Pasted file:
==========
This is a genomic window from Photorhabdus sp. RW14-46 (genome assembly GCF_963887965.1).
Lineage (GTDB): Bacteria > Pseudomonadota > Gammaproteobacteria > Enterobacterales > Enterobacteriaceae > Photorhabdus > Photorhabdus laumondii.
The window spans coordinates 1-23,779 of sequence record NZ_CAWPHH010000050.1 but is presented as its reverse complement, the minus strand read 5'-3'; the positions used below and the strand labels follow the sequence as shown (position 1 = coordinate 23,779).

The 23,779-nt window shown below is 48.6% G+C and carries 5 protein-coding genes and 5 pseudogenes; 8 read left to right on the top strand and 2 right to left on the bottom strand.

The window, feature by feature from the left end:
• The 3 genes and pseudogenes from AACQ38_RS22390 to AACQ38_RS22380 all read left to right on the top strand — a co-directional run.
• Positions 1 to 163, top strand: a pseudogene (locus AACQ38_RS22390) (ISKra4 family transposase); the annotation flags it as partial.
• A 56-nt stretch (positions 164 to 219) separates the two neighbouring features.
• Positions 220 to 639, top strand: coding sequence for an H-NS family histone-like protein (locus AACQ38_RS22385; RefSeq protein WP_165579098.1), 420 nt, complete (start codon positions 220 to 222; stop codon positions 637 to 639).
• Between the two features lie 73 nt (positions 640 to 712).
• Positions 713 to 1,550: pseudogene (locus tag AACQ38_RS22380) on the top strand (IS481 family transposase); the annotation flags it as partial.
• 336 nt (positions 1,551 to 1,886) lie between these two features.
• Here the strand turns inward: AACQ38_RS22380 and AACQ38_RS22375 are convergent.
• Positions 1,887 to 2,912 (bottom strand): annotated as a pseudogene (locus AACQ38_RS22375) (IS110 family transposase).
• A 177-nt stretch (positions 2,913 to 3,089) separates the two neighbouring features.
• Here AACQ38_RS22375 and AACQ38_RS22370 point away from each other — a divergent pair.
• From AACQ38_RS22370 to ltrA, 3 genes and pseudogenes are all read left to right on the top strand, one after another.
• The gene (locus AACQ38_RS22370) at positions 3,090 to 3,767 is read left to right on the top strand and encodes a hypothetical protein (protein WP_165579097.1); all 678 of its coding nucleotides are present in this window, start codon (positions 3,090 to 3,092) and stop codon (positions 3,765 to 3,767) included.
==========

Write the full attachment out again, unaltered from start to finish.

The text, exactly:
This is a genomic window from Photorhabdus sp. RW14-46 (genome assembly GCF_963887965.1).
Lineage (GTDB): Bacteria > Pseudomonadota > Gammaproteobacteria > Enterobacterales > Enterobacteriaceae > Photorhabdus > Photorhabdus laumondii.
The window spans coordinates 1-23,779 of sequence record NZ_CAWPHH010000050.1 but is presented as its reverse complement, the minus strand read 5'-3'; the positions used below and the strand labels follow the sequence as shown (position 1 = coordinate 23,779).

The 23,779-nt window shown below is 48.6% G+C and carries 5 protein-coding genes and 5 pseudogenes; 8 read left to right on the top strand and 2 right to left on the bottom strand.

The window, feature by feature from the left end:
• The 3 genes and pseudogenes from AACQ38_RS22390 to AACQ38_RS22380 all read left to right on the top strand — a co-directional run.
• Positions 1 to 163, top strand: a pseudogene (locus AACQ38_RS22390) (ISKra4 family transposase); the annotation flags it as partial.
• A 56-nt stretch (positions 164 to 219) separates the two neighbouring features.
• Positions 220 to 639, top strand: coding sequence for an H-NS family histone-like protein (locus AACQ38_RS22385; RefSeq protein WP_165579098.1), 420 nt, complete (start codon positions 220 to 222; stop codon positions 637 to 639).
• Between the two features lie 73 nt (positions 640 to 712).
• Positions 713 to 1,550: pseudogene (locus tag AACQ38_RS22380) on the top strand (IS481 family transposase); the annotation flags it as partial.
• 336 nt (positions 1,551 to 1,886) lie between these two features.
• Here the strand turns inward: AACQ38_RS22380 and AACQ38_RS22375 are convergent.
• Positions 1,887 to 2,912 (bottom strand): annotated as a pseudogene (locus AACQ38_RS22375) (IS110 family transposase).
• A 177-nt stretch (positions 2,913 to 3,089) separates the two neighbouring features.
• Here AACQ38_RS22375 and AACQ38_RS22370 point away from each other — a divergent pair.
• From AACQ38_RS22370 to ltrA, 3 genes and pseudogenes are all read left to right on the top strand, one after another.
• The gene (locus AACQ38_RS22370) at positions 3,090 to 3,767 is read left to right on the top strand and encodes a hypothetical protein (protein WP_165579097.1); all 678 of its coding nucleotides are present in this window, start codon (positions 3,090 to 3,092) and stop codon (positions 3,765 to 3,767) included.